United … Gary and Amy Sillett with their son, Callum. Photo: Jacky Ghossein
A YEAR ago Gary Sillett lived through an expectant father's worst nightmare - the premature birth and subsequent death of his child.
He and his wife, Amy, had been excited about the impending arrival of their second son, Isaac, but on December 8 their baby was born by caesarean 14 weeks early.
Isaac ''fought like a trooper'' in the neonatal intensive care unit at Sydney's Royal North Shore hospital, before he died peacefully in his parents' arms two days later. His ashes are in a rocket-ship-shaped container placed in the backyard of their Ryde home.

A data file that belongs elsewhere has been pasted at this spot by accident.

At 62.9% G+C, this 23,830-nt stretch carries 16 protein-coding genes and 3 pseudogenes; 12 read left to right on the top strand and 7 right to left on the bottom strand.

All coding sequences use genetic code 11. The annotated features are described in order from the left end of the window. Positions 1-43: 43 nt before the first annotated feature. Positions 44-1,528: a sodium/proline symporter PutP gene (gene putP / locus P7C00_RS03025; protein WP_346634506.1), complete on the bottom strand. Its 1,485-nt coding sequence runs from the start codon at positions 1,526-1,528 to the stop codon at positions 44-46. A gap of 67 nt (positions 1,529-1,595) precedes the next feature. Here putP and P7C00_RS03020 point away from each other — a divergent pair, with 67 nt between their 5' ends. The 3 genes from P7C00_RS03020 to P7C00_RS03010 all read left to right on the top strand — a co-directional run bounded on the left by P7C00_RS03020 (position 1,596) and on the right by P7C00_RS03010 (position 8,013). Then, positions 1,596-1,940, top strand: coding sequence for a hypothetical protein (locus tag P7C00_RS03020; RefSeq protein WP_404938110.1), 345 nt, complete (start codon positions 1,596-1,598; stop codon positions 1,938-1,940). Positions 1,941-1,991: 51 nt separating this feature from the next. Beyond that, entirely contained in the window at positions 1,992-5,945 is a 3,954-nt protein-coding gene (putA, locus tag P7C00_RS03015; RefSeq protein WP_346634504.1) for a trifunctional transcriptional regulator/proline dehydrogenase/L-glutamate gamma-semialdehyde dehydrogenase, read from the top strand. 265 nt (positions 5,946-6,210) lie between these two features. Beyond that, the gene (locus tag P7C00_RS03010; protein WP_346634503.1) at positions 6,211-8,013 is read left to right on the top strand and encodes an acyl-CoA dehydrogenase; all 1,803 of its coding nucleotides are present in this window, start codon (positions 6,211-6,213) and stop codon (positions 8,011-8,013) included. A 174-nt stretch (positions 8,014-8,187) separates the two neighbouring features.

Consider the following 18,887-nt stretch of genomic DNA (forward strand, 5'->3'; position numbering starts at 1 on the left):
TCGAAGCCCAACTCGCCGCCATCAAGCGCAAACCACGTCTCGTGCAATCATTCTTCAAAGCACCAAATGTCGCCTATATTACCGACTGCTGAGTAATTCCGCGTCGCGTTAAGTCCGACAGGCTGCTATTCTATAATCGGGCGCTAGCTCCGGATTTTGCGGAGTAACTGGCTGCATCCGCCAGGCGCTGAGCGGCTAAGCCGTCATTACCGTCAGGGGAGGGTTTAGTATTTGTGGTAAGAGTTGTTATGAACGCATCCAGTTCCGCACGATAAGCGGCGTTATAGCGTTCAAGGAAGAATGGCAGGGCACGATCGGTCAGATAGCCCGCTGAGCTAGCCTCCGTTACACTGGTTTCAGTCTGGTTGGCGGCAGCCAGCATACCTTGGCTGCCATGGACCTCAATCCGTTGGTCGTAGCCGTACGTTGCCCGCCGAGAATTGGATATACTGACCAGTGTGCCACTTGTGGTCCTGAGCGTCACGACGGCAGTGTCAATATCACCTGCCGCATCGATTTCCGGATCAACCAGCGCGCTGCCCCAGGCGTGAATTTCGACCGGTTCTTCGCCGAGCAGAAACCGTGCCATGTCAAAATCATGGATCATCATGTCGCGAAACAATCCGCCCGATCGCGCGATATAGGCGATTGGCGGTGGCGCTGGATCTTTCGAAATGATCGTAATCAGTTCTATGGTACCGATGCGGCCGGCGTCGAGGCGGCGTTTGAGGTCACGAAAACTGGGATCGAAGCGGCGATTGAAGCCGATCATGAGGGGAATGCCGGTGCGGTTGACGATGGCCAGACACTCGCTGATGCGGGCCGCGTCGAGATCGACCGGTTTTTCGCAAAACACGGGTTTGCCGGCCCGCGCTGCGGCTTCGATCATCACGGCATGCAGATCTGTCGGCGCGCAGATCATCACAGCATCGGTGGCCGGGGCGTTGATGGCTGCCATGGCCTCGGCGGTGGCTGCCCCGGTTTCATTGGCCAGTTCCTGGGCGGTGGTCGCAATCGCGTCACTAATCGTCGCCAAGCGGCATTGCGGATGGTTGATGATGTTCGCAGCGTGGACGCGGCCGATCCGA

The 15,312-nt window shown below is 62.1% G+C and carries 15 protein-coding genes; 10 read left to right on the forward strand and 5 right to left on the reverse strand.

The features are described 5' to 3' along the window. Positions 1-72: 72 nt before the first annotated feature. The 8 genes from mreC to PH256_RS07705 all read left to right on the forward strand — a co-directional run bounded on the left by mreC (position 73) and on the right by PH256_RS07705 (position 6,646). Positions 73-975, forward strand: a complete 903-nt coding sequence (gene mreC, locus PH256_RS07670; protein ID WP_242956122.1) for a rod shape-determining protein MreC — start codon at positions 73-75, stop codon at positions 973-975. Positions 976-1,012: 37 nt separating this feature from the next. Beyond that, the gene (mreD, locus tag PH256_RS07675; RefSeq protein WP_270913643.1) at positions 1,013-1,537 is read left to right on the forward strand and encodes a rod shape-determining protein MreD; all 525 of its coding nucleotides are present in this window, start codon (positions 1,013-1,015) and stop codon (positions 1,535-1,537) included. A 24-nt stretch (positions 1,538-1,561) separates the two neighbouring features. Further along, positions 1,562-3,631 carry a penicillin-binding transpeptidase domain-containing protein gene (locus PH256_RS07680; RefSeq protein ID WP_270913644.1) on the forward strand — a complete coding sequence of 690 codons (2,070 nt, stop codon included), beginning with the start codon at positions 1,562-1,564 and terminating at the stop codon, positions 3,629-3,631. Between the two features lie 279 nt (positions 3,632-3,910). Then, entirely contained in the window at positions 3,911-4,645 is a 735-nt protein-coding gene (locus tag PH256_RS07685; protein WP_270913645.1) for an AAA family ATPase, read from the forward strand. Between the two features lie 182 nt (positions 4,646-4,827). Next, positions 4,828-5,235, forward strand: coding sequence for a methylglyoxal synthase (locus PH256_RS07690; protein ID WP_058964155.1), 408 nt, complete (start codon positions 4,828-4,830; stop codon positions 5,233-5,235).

Mr Sillett took on the responsibility of caring for his wife and their toddler son Callum, informing loved ones and friends, completing reams of paperwork, organising the funeral, figuring out how he was going to go back to work to pay the medical bills as well as dealing with his own grief, anger and guilt.
''Your whole world is turned upside down,'' Mr Sillett said.
He found that fathers dealing with the death of a child or trying to cope when children have life-threatening illnesses were often sidelined and there was a big gap in support services for fathers.
That's when he decided to create Pillars of Strength, an Australian-first initiative designed to give practical support to fathers and some respite from the day-to-day stresses.